Improving Adherence and Safety of Orthopedic Treatment of Idiopathic Scoliosis in Adolescents Using Information and Communication Technologies

  • STATUS
    Recruiting
  • End date
    Dec 31, 2022
  • participants needed
    10
  • sponsor
    Universitat Jaume I
Updated on 12 August 2021

Summary

The present project aims to test the feasibility of a new management mechanism for inter-visit monitoring of adolescent patients with idiopathic scoliosis that improves the quality and safety of current orthopedic treatments using information and communication technologies (ICT).

Description

Idiopathic scoliosis is defined as a spinal deformity affecting the anteroposterior plane and exceeding 10 degrees of angulation. The label idiopathic arises from ruling out other causes, such as tumors, trauma or infections, that may explain the deformity. This pathology affects approximately 2% of the population, being up to 5 times more frequent in girls than in boys and age playing a fundamental role in the progression and worsening of the problem.

In most cases, scoliosis appears during adolescence (up to 89% of cases according to studies), being very rare up to 3 years of age (between 1% and 5% of detected cases) and slightly more frequent in the infantile stage (7 to 10.5% of scoliosis cases). Scoliosis often does not cause pain or other complications associated with the deformity. However, as the curvature deformity increases (especially after 25 degrees), complications become more pronounced and treatment becomes necessary. For example, in the case of curvatures between 30 and 40 degrees and curves between 20 and 29 degrees that have progressed rapidly in the last year (more than 5 degrees), bracing has become the indicated treatment, while more invasive intervention (surgery) will be necessary in more severe cases.

The prevalence of cases requiring treatment (by bracing or, in the worst case, surgery) is estimated to be between 0.2 and 0.3% of the population under 18 years of age. However, although in many cases scoliosis is not associated with medical complications, it has been shown that, even in people with less severe curvature, this deformity is associated with psychological complications, such as lower self-esteem, a more depressed mood, high alcohol consumption and even suicidal ideation, which are aggravated during treatment.

Through bracing, applied early on, it is hoped that the proper curvature of the spine will be aided by the guidance imposed by the brace. However, although review studies indicate promising results with this intervention, they also indicate that the use of bracing does not yet possess sufficient scientific evidence. This is mainly due, as indicated by the literature, to the low adherence to bracing in this population, which tends to be exaggerated when evaluated retrospectively. Given that one of the best predictors of the effectiveness of orthopedic treatment of scoliosis is, in fact, time in brace use, greater efforts should be made to improve adherence to treatment in this population. Some authors have proposed that factors such as beliefs about the pathology and treatment (e.g., "I don't care about my back" or "I think people will see the brace under my clothes"), as well as the undesirable effects of brace use (e.g., chafing, discomfort when sleeping, or pain), may be at least partly responsible for this low adherence.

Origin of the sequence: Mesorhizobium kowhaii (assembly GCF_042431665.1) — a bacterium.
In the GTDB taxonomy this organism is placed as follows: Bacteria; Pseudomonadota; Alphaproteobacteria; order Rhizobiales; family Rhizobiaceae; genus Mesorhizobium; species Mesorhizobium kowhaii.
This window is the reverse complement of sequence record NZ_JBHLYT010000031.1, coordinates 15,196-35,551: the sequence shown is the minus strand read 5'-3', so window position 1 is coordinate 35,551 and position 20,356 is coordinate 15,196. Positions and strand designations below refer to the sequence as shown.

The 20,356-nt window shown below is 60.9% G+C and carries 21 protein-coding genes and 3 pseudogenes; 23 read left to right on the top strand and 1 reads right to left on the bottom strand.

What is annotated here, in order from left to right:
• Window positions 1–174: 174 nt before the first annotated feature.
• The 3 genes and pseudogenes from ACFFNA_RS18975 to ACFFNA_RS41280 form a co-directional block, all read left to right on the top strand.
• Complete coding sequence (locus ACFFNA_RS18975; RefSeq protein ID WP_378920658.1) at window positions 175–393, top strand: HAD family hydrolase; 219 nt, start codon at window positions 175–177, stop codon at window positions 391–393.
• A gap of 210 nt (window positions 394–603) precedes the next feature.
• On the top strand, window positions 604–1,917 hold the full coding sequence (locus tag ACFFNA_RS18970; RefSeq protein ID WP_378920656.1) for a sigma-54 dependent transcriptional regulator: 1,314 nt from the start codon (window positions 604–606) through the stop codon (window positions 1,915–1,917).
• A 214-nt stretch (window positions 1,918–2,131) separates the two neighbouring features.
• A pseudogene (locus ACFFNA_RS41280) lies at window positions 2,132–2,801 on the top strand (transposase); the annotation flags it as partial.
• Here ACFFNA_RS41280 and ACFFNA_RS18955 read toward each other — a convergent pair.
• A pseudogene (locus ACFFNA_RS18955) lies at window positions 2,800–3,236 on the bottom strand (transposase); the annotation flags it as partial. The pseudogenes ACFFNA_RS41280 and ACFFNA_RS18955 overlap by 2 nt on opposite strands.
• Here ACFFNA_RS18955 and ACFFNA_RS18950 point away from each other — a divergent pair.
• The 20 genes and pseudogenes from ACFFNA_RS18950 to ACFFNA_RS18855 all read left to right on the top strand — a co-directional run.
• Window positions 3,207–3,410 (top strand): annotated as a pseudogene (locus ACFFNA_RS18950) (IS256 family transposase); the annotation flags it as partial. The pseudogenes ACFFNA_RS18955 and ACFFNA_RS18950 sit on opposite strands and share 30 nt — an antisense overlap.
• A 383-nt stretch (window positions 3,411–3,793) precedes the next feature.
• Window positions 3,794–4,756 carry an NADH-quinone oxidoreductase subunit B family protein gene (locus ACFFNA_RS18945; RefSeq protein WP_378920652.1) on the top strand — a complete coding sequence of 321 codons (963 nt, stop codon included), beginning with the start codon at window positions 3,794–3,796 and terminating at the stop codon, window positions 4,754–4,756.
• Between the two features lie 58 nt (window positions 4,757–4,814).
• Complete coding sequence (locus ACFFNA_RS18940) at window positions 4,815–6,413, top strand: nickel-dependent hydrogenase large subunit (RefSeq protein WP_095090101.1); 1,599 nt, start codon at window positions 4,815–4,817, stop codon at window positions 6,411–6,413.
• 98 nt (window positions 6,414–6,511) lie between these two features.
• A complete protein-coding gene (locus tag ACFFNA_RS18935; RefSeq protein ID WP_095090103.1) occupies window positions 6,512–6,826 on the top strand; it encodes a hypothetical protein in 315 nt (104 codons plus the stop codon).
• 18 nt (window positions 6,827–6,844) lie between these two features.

With the aforementioned purpose in mind, we hope that the use of our Pain Monitor App, which has been recently validated in an empirical study, will allow early detection of low adherence to brace use, the appearance of undesirable effects of its use or the persistence of dysfunctional beliefs. All this with the aim of acting quickly to promote their adherence to brace use, make changes to the brace when it causes undesirable effects, or perform psychoeducational interventions when dysfunctional beliefs about scoliosis or treatment persist. As a result of the above, we expect to increase the effectiveness of the intervention (better curvature evolution) and the quality of life and emotional well-being of the patients. Avoiding progression of the curvature is important since surgery is associated with significant post-surgical complications, such as infections and mechanical and neurological problems, with low success rate and frequent need for several surgeries, while untreated scoliosis in the adult is often accompanied by chronic low back pain and significant instability.

Details
Condition Scoliosis; Adolescence, Brace, Scoliosis Idiopathic
Treatment Treatment as usual + APP
Clinical Study IdentifierNCT04881591
SponsorUniversitat Jaume I
Last Modified on12 August 2021

Eligibility

Yes No Not Sure

Inclusion Criteria

Adolescente patient (between 10 and 18 years old)
Wearing a brace for less than 3 months
The patient has a mobile phone with Android or iOS operating systems
The patients has the physical ability to use the application
The patient does not present psychological and or cognitive alterations/ problems with language that make their participation difficult
The patient (or the legal tutor) voluntarily wants to participate and sings the informed consent

Exclusion Criteria

The patient does not have an own mobile phone or has a mobile phone with uncompatible characteristics
Cognitive alterations, lenguage problems to understand the use of the app and to respond its questions
The patient presents a severe mental health issues or substance abuse
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